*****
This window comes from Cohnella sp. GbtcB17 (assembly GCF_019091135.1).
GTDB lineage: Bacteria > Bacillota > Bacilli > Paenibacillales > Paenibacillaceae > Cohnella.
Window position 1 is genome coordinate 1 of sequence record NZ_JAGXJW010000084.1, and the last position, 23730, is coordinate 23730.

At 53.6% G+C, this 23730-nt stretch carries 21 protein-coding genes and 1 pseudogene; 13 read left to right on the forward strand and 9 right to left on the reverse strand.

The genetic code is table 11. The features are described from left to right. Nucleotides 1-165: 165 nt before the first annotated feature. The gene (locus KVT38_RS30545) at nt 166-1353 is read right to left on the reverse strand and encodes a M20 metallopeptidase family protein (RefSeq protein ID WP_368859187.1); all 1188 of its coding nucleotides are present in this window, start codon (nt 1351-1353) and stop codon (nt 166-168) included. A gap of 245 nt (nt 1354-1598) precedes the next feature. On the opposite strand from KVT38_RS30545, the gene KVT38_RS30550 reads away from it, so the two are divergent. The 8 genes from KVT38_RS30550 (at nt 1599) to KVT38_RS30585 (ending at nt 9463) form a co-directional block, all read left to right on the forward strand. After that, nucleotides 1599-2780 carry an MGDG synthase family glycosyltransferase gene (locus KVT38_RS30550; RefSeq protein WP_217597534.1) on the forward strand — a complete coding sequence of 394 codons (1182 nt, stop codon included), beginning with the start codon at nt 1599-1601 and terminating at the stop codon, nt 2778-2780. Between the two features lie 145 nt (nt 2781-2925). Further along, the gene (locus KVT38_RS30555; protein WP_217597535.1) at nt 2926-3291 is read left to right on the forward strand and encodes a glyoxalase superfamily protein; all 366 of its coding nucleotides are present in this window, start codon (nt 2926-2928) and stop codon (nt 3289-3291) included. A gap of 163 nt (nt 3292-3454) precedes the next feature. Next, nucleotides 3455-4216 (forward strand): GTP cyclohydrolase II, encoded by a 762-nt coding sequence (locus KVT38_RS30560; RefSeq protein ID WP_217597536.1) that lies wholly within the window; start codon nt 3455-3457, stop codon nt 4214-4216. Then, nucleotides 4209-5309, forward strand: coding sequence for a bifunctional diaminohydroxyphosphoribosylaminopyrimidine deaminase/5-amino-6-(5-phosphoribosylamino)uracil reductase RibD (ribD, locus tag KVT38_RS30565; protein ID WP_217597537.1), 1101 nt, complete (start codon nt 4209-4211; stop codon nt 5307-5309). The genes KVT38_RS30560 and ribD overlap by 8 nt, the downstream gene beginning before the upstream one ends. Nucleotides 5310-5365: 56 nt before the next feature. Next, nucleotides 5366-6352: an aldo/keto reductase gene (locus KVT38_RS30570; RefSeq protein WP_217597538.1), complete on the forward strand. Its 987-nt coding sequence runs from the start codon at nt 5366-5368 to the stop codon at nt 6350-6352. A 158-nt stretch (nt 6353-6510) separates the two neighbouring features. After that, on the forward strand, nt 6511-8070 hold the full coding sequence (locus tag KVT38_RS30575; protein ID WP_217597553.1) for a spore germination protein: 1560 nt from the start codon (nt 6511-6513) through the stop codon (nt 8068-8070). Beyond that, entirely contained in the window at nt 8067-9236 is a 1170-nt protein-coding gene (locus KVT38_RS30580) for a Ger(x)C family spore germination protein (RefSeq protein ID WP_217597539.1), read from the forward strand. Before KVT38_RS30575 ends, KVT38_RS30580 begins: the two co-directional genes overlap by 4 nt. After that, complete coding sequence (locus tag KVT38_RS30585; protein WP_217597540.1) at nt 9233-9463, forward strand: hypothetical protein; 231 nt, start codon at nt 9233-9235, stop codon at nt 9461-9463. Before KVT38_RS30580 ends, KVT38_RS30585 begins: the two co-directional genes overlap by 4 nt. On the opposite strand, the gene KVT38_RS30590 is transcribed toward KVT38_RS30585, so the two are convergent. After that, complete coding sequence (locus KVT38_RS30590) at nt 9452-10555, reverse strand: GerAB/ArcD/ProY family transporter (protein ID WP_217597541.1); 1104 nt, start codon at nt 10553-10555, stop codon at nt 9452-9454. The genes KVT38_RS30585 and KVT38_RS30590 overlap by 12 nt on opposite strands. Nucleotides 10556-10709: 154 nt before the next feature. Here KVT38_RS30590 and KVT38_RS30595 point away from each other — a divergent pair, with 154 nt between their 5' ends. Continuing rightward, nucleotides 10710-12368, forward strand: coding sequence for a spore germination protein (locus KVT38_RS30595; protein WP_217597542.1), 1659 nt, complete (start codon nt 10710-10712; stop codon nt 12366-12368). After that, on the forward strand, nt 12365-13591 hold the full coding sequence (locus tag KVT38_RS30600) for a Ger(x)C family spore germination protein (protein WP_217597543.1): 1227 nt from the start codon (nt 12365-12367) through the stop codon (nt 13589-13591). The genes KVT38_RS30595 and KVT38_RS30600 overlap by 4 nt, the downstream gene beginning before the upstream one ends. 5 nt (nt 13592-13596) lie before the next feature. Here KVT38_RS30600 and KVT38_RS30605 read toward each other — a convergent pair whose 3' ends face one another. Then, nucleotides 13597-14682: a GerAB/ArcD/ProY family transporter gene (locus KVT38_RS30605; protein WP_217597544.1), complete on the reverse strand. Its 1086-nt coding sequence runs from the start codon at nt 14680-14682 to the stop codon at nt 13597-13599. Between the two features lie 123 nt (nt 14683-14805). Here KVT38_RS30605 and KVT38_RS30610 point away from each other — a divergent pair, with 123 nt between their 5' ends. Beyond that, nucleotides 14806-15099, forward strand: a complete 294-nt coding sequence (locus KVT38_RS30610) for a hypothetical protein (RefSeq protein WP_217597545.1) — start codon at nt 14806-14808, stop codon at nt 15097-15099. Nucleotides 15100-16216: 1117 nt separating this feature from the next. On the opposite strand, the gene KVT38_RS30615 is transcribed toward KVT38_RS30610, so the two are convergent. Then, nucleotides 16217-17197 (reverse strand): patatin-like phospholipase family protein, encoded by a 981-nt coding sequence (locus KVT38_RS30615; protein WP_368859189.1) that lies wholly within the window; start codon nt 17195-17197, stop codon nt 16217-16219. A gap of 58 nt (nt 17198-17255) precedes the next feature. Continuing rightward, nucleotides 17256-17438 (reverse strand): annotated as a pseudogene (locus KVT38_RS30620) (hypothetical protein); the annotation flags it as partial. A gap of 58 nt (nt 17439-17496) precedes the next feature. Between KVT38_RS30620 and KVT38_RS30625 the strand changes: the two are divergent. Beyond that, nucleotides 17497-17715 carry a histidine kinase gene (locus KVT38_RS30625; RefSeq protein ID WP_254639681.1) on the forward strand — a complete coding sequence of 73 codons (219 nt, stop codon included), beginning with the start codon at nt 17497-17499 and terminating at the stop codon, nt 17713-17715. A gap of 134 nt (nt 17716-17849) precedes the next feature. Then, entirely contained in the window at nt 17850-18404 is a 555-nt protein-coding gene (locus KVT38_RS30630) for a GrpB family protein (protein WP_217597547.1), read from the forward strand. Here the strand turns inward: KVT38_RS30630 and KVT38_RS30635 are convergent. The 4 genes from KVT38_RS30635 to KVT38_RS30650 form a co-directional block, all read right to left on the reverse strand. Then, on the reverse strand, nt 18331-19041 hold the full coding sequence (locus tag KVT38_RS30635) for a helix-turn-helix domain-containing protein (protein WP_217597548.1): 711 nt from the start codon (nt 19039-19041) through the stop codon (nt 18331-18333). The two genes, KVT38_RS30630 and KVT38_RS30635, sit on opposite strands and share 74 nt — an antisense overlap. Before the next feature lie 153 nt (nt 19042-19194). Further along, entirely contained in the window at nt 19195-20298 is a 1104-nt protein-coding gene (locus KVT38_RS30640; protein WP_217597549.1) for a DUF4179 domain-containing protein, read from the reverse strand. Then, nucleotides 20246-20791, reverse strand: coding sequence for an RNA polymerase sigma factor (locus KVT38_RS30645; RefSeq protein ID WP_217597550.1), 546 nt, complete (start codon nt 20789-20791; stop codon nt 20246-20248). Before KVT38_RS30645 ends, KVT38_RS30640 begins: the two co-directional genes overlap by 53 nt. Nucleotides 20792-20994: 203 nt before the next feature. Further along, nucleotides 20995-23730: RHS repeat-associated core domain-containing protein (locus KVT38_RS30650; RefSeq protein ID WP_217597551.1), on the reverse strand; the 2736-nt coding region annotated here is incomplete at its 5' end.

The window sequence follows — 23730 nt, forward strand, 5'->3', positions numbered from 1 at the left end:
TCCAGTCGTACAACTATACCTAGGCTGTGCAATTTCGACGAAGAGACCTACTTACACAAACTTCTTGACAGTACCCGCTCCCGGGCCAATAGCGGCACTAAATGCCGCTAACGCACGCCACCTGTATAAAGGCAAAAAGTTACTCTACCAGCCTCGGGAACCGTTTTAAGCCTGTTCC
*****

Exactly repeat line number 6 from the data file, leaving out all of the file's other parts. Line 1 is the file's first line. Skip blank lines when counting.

The window sequence follows — 23730 nt, forward strand, 5'->3', positions numbered from 1 at the left end: